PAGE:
Antony says he no longer loves Atia, but doesn’t want to publicly humiliate her, which to Cleopatra is “the whole point – that is why they’re here, to be humiliated.” OK, Cleopatra modestly proposes, let’s kill them then, thus no humiliation and a message to Octavian. Or, alternatively, their ship can have a ‘little accident on the way home, happens all the time.’ But Antony does still have some feelings, and responds angrily to the proposal. “No!” Cleopatra begins to escalate the argument to crockery throwing and charges of cowardice or still having feelings for Atia. Antony easily dodges the crockery, but not the charges.

The harbor. A stately procession begins, as Atia and Octavia are carried in shaded sedan chairs toward the palace by slaves. The procession stops at the palace door, which is not open. “What a ghastly place,” Atia sniffs. “Big though, ” Octavia sounds intimidated. “Sign of vulgarity,” Atia says, then with typical look down the Roman noseism about the Greek origins of the Egyptian dynasty, “The Ptolemys were originally goatherds, don’t you know.” Still the doors remain closed.

Inside. The fight is on. Cleopatra slaps Antony(3). And again(4). (Seems to be becoming a theme.) Hair is pulled and ears bitten. Bodies hurled.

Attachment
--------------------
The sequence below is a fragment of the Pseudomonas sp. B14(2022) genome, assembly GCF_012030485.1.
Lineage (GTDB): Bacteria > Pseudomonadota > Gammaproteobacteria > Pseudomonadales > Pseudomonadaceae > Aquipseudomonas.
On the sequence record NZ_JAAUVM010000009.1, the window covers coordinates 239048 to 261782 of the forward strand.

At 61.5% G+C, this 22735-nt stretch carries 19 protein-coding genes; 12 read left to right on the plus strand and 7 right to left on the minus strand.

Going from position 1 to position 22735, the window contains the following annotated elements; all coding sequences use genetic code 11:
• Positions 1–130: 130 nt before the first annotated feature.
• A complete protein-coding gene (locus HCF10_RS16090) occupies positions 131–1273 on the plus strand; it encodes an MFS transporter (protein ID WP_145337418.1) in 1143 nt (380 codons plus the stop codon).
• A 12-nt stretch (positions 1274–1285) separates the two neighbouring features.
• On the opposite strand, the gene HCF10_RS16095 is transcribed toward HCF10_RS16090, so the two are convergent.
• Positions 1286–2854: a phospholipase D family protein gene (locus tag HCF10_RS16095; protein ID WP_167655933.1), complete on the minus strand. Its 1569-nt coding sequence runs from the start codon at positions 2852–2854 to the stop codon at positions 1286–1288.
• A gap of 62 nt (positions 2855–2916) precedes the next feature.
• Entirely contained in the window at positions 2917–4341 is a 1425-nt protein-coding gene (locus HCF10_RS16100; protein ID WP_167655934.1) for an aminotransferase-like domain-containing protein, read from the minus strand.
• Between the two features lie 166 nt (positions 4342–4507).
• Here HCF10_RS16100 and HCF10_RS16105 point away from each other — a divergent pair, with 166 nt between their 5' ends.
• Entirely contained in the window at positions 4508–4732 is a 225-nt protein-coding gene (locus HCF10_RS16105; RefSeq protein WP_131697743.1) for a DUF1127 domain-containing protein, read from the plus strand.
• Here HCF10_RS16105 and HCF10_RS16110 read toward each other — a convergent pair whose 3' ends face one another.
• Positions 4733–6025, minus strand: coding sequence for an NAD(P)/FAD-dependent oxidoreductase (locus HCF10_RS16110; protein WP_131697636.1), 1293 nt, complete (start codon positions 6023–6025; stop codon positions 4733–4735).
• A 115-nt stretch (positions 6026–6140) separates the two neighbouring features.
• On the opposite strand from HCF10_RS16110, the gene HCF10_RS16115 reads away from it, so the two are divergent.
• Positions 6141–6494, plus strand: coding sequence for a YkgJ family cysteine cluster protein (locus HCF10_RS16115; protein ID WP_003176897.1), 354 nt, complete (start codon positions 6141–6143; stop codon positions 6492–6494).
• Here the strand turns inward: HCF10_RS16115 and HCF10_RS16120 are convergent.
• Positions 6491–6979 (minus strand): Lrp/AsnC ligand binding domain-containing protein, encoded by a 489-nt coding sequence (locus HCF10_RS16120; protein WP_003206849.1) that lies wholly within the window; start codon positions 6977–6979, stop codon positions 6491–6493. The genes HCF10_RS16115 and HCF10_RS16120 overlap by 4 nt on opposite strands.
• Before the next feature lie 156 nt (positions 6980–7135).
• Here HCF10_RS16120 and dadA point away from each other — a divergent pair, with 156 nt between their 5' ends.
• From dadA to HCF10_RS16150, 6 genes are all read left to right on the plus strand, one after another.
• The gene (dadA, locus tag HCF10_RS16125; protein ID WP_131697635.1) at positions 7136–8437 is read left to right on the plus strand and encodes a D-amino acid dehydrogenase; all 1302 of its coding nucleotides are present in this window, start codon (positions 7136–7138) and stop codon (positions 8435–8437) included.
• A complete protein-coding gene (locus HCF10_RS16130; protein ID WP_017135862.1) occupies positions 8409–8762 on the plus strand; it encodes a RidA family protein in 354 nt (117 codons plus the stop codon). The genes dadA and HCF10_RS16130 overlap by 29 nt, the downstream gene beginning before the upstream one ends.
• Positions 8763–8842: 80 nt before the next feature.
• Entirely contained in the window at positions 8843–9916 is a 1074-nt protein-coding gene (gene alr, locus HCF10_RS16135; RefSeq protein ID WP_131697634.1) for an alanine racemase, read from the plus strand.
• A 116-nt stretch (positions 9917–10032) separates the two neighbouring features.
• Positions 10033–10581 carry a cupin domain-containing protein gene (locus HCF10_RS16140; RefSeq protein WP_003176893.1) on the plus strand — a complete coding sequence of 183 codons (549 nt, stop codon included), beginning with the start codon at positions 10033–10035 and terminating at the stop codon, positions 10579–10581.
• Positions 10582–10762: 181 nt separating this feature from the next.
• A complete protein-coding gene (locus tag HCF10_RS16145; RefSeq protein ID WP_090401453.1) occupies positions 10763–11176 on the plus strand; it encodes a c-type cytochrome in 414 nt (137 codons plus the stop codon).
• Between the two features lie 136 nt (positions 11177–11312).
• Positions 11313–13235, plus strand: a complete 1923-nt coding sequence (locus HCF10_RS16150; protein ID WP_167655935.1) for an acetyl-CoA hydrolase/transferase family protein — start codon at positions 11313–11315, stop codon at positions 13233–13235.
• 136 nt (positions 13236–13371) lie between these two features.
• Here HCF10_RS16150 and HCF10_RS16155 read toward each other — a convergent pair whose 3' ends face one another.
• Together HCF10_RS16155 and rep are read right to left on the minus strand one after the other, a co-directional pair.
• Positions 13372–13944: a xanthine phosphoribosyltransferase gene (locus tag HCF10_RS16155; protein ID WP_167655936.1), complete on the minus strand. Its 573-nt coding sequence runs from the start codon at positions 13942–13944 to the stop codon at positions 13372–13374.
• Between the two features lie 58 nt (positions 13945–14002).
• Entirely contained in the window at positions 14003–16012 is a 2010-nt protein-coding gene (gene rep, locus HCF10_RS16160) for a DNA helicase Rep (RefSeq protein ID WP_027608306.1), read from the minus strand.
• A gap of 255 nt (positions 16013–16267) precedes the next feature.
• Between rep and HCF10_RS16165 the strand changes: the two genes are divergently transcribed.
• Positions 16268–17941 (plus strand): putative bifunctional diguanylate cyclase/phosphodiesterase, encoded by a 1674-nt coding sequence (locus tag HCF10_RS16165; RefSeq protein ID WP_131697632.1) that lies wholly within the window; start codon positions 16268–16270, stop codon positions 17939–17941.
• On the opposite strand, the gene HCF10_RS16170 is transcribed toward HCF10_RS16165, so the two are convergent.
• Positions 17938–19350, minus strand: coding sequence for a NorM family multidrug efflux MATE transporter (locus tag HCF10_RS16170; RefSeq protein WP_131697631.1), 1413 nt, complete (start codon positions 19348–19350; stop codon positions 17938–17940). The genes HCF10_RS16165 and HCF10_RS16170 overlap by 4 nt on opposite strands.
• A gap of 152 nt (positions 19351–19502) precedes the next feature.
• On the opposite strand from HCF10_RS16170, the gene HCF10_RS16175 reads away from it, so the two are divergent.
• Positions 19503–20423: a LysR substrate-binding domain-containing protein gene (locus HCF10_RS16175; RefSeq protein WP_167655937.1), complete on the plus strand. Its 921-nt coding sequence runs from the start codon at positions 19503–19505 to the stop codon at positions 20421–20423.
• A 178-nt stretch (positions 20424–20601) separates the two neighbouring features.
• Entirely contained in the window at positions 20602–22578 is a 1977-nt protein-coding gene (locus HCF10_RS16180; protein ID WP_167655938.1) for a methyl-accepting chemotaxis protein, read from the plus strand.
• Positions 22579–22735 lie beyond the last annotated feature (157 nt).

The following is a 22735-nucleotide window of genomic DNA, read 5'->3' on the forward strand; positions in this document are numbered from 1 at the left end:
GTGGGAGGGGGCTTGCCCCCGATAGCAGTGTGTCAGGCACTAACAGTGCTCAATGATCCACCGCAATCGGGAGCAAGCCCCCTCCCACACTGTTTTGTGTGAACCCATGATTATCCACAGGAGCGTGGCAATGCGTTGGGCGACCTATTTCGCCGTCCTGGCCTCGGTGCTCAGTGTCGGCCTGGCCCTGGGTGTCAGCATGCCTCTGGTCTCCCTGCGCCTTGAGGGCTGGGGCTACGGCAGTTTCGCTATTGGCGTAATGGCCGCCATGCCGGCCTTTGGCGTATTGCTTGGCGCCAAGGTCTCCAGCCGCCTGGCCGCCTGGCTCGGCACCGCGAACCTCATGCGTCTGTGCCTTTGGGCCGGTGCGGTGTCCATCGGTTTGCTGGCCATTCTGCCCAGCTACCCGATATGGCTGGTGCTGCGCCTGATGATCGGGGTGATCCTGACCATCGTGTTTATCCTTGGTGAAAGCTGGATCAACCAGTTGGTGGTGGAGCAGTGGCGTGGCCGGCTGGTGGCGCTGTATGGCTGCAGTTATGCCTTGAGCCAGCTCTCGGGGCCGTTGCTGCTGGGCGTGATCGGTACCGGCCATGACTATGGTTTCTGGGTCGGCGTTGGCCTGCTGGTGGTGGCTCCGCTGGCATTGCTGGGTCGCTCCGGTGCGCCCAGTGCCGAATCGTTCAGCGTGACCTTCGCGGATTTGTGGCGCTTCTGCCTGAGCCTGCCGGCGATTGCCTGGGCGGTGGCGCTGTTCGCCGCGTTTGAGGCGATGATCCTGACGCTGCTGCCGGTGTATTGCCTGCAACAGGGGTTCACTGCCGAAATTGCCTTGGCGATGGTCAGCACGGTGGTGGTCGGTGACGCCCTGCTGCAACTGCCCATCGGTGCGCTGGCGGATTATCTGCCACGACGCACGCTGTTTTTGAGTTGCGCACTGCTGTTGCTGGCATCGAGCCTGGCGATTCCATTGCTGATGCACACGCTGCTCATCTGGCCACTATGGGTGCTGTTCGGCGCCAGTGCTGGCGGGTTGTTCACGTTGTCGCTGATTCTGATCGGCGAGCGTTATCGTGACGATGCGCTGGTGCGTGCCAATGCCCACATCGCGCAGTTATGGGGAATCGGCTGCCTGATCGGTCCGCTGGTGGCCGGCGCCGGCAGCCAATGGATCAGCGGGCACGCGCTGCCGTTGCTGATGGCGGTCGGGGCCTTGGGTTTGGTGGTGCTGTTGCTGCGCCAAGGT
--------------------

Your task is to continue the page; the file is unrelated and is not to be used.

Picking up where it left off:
Outside. Atia and Octavia swelter in the hot sun and grouse about the impolite reception. Even Merula grouses. The door opens a crack, and a smiling Egyptian maiden slips out wearing a big black wig. She speaks – it’s Jocasta, in Egyptian style clothes and Egyptian eye makeup. “Her majesty doesn’t like the Roman style," she explains. She asks about the new fashions in Rome, and chatters on about other inconsequential topics. She asks them why they are here, and have they come for Crocodile Day? Atia wonders where their reception is, and asks Jocasta to go and fetch Antony, which Jocasta explains she can’t do, as no one is allowed to speak to Antony without Cleopatra’s approval, excepting only Posca and Lucius Vorenus.

Posca comes out of the palace and is horrified to find Jocasta there, makes stammered and incoherent noises at Atia without responding to anything she says, and hustles Jocasta back inside. “They’ve all gone insane!” Atia observes. They’re left staring at the twin cobras on the closed doors.

Inside. The fight has turned into steamy sex. In the middle of which, Cleopatra nods to Charmian, who departs. Antony, more interested in nibbling nipples, doesn’t notice.